Radical Roundup: 10 stories that have got buried – Week 3, July 2022

The news you didn’t see this week…

Radical Roundup

1.Government has ‘made a big mistake’ on pay and missed the chance to turn the NHS around, says UNISON

Commenting on the government’s announcement on Tuesday that NHS staff in England are to receive a pay rise of £1,400 this year, UNISON general secretary Christina McAnea said: 

“Th​e government has made a big mistake. ​This short-sighted decision risks harming the UK’s most cherished institution ​beyond repair. 

“​Ministers might have shifted their pay position a little, but nowhere near enough. This award is barely half the lowest level of inflation. The price surge shows no sign of easing and hikes to energy bills will wipe out the rise for almost everyone.

“It’s unlikely the increase will apply to the many staff working in hospitals and ambulances services but employed by private contractors. They need a wage boost too. 

“A decent pay rise isn’t a magic cure for every NHS ill. But it would show staff and patients that ministers care enough to start sorting out the workforce crisis at the heart of the health service’s many problems.

“Sadly, this award fails on every front. It doesn’t protect health workers from the growing cost of living crisis, arrest the decline in patient services or cut queues.”

2. Unite secures extra cost of living payment for three out of four Virgin Money UK staff

Unite, the union representing staff working across Virgin Money UK (VMUK) has today secured a £1,000 one-off payment for three out of four staff. All those who earn less than £50,000 annually will receive the payment.

Caren Evans, Unite national officer said: “Unite has secured the £1,000 payment following a campaign to show Virgin Money UK how the increases to the cost of living is hitting the overwhelming majority of its staff.

“The union will now continue to campaign to secure a consolidated pay increase for the whole workforce to ensure that all wages increase in line with inflation.”

3. As record breaking heatwave hits UK, we need a maximum working temperature, says GMB Union

After record breaking temperatures, workers need protection in soaring temperatures, GMB Union has warned.

With temperatures hitting a record breaking 40 degrees Celsius, employers need to make adjustments.

GMB is calling for a legal maximum temperature for work to be set at 25C. Currently there is a legal minimum, but no legal maximum, the union adds.

4. Westminster control hampers Scotland’s foreign investment

The SNP has accused the UK government of holding Scotland back from realising its full ambition on Foreign Direct Investment (FDI).

The Scottish Government’s recent publications on independence explore ten neighbouring countries – and shows how they are all happier, fairer and wealthier than the UK.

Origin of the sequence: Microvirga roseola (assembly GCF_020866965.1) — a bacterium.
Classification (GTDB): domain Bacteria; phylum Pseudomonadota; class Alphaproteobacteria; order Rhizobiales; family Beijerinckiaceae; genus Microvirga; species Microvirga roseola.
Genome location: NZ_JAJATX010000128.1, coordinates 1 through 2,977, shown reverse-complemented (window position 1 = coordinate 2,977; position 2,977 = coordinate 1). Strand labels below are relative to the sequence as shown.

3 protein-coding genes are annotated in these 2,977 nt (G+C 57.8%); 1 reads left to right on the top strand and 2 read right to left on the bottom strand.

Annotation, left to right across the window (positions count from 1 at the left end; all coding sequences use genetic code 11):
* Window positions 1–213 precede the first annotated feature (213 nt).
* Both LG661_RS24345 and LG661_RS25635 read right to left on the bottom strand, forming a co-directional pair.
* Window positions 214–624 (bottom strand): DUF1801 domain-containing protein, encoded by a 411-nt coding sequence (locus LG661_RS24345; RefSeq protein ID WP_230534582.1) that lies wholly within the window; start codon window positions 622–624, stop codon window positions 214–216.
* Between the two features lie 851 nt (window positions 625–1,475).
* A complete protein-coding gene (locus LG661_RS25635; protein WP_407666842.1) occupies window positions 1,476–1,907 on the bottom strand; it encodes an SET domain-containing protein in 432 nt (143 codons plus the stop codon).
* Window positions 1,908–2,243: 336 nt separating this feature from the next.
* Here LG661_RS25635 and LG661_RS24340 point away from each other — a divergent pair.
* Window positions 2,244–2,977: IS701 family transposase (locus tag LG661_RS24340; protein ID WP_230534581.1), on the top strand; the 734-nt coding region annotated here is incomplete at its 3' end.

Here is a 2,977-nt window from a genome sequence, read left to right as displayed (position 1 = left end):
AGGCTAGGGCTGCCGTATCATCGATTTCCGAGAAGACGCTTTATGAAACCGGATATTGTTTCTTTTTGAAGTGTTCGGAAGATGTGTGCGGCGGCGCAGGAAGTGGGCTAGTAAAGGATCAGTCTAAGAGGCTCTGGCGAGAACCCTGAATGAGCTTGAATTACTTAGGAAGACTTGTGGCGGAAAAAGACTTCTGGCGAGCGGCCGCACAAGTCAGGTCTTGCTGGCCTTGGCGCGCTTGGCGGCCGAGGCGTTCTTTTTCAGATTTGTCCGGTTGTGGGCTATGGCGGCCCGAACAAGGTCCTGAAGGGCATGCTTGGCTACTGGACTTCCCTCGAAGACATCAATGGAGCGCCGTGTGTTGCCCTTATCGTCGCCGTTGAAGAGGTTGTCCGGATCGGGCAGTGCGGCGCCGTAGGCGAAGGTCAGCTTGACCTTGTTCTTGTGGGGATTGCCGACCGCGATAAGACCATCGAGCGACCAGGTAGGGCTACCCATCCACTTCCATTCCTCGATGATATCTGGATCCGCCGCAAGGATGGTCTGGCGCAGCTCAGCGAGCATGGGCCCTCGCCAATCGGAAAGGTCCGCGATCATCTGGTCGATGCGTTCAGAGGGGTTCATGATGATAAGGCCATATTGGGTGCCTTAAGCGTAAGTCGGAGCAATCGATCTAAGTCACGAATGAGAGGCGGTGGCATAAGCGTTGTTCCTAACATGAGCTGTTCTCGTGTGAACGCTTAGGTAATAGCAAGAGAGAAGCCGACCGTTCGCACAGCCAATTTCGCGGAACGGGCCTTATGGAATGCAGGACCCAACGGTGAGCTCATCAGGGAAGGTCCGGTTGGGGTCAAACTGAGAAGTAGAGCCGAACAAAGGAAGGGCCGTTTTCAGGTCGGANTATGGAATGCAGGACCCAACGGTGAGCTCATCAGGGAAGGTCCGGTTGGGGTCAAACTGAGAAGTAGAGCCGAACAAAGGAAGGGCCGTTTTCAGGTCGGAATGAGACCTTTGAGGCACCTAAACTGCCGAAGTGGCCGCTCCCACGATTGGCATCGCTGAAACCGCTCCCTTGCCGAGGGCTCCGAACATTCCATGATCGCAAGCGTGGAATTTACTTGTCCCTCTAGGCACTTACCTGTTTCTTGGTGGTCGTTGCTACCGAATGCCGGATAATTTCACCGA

The first paper in the series – Independence in the Modern World: Wealthier, Happier, Fairer: Why Not Scotland? – shows that the UK’s labour and product markets are among the most deregulated in the advanced world and all the comparator countries except Ireland spend more on research and development than the UK.

Kenneth Gibson MSP said: “Scotland has a highly skilled workforce and a thriving business sector – but under Westminster control, our nation is held back from realising its full potential.

“The Scottish Government’s Building A New Scotland series showed business investment tends to be higher in all the comparator countries.

“Scotland is growing eight times faster than the UK on Foreign Direct Investment projects but the UK as a whole has the lowest rate of business investment in the OECD apart from Greece. Our neighbouring European nations are all ahead of the UK – so why not Scotland?”

5. ‘Rapid review’ needed to tackle education inequality in Wales

Plaid Cymru’s Children and Young People spokesperson, Heledd Fychan MS, has today called on the Education Minister to consider launching a Rapid Review of education inequality in Wales.

Her call comes as new research published today by the Education Policy Institute shows that pupils from disadvantaged backgrounds are falling behind their counterparts by up to two years in some areas.

Heledd Fychan MS said that the issue must be addressed urgently given that the cost-of-living crisis is likely to exacerbate inequalities over the coming months and years.

Plaid Cymru’s Heledd Fychan MS said: “These findings give considerable cause for concern and show that there is still a long way to go in closing the attainment gap in Wales.

This is why Plaid Cymru has prioritised tackling child poverty as part of its Co-operation Agreement with Welsh Government, addressing the root causes of inequality among pupils in the first place.

This issue must be looked at by Welsh Government as a matter of urgency as the problem will only get worse with the cost-of-living crisis.

The Education Minister should consider undertaking a Rapid Review of why the situation in Wales is so disappointing and report on a set of meaningful recommendations before the start of the autumn term.

6. People of colour in the UK facing multiple environmental injustices, report finds

Environmental campaigners and racial justice experts have warned that people of colour in the UK are being disproportionately affected by issues such as air pollution, proximity to waste incinerators and lack of access to green spaces, yet these disparities are unknown to a majority of the UK public.

In a major new report published today, Confronting Injustice: Racism and the Environmental Emergency, Greenpeace UK and the Runnymede Trust argue that the climate crisis is rooted in systemic racism, and without tackling the inequalities faced by communities of colour, it won’t be possible to get to grips with the environmental emergency.